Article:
List of Travelling Places

  • Kaziranga National Park

    Kaziranga National Park lies on the south bank of the Brahamaputra and its boundary for the most part follows the Mora Diphlu river and runs parallel to National Highway No. 37. It covers an area of 688 sq. kilometres. The Park was first established in 1908, as a reserve forest with only abouta dozen rhinos and was declared a National Park in 1974. Kaziranga is famous for the great One-Horned Rhinos.

  • Manas National Park

    Manas is situated in Assam spread over an area of 391 sq km, earlier it was known as North Kamrup, declared as a sanctuary on December 01, 1928. It was accorded the status of World Heritage Site in 1985. Manas houses 19 of India's most endangered animal populations. It has the largest population of tigers among Indian reserves. It is a home to the rare golden langur . The prominent fauna here are the rhino, wild buffalos, elephants, gaur, swamp deer, capped langur and clouded leopard.

  • Kamakhya Temple

    Guwahati's best known temple is Kamakhya Temple on Nilachal Hill, eight km west of the city. These temples honour the Mother Goddess Kamakhya, the essence of female energy . Kamakhya is one of the 51 Hindu 'Pithas' where as per the mythology the genital organ of the Sati (Parvati) - the eternal wife of Lord Shiva - had fallen down after death in one of her incarnations. It is considered as one of the most important centres of Shakti worship and Tantric Hinduism. The Temple was rebuilt in 1665 after being destroyed by Muslim invaders, but its origins are much older than that. It was probably an ancient Khasi sacrificial site, sacrifices are still very much part of worshipping here. Group of devotees arrive each morning with goats to offer to Shakti. It attracts pilgrims from all over India , especially during the Ambuchi Festivals which usually falls around July. This is a celebration of the end of the earth's menstrual cycle.

  • Cherrapunji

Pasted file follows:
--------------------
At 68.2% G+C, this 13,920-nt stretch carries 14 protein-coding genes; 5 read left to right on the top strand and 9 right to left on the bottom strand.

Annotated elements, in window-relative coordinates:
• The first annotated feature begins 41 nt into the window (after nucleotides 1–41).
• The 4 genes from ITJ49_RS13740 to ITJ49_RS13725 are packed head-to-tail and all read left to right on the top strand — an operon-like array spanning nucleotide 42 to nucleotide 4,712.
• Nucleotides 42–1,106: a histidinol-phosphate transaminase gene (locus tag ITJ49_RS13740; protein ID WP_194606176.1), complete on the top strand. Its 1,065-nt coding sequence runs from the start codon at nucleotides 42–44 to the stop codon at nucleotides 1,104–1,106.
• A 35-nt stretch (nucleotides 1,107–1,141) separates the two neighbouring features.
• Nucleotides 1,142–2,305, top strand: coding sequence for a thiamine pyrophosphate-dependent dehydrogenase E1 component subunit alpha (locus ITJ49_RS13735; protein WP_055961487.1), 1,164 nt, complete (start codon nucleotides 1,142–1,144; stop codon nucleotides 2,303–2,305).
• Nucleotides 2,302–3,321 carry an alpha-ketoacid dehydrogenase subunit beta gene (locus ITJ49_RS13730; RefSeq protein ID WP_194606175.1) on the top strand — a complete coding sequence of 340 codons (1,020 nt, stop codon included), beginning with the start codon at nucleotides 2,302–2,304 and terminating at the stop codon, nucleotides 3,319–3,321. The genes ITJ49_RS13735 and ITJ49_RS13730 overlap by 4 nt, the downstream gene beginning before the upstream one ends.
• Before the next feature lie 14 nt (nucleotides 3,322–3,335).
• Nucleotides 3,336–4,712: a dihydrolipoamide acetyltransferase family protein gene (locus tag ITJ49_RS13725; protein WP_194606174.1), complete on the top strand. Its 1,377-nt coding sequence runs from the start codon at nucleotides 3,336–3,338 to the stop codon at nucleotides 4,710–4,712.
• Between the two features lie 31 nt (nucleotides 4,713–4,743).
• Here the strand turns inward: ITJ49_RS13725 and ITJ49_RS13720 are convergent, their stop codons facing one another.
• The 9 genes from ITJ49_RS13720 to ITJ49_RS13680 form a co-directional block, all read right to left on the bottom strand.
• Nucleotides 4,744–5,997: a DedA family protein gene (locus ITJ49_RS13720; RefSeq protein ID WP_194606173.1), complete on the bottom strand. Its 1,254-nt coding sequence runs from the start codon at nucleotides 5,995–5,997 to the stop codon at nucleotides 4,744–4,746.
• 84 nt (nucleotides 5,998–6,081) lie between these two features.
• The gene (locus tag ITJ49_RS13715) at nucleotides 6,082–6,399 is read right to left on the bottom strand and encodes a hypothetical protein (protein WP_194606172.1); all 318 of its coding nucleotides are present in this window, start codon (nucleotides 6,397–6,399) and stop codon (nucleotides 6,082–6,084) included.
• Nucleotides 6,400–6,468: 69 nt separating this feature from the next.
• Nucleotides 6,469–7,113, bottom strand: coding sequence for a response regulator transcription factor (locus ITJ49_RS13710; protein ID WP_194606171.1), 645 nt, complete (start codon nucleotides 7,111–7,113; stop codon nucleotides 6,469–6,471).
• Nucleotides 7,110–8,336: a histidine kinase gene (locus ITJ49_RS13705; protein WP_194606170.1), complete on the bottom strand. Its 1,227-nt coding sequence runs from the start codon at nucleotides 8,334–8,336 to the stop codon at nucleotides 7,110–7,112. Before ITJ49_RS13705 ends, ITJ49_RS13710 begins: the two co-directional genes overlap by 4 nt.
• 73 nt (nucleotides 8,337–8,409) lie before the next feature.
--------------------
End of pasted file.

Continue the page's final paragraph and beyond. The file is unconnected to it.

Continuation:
High above the hazy valleys and foaming rivers, hidden in the rolling clouds and perched on an headland, lies Cherrapunji, 4,500 ft above the sea level. Cherrapunji in the north eastern state of Meghalaya is a spectacular location with the year-round rain. Long ago, Cherrapunji in Meghalaya had earned the coveted place in the Guinness Book of World for being the wettest place on the earth. This is one place all over the world, where the rainfall can be recorded in feet rather than in millimeters. Cherrapunji , the pristine land with ever-lasting beauty, is perhaps the only place in India, which has just one season - the monsoon. The rainfall varies from heavy to medium to light, but there is no month without rain. Another surprising fact about Cherrapunji Meghalaya is that, it rains mostly at night. Day-to-day activity does not really get disrupted by the rain.

  • Golf course, Shillong

    Shillong has one of the largest golf courses (the world's wettest) in Asia and the golf course is called Gleneagles of the East. It enjoys the rare distinction of being one of the few natural golf courses in Asia. Not only is the Shillong golf course scenic and enjoyable, it is also challenging. A group of British Civil Service officers introduced golf to Shillong in 1898 by constructing a nine hole course. The present 18 hole course was inaugurated in 1924. The course is set in an undulating valley covered with pine and rhododendron trees. The tight fairways, carpeted with a unique local grass which hardens the soil, are difficult to negotiate. The number of out-of-bounds streams that criss-cross every fairway makes it all the more trying. Obstructions come in the form of bunkers, trees and rain. The longest hole is the 6th, which is a gruelling 594 yards.

  • Shillong Peak

    An ideal picnic spot, 10 km. from the city, 1965 m above sea level, offers a panoramic view of the scenic country side, and is also the highest point in the State. Obeisance is paid to U Shulong at the sanctum sanctorum at the peak's summit every springtime, by the religious priest of Mylliem State. In the evening the city lights below appear like a star-studded abyss.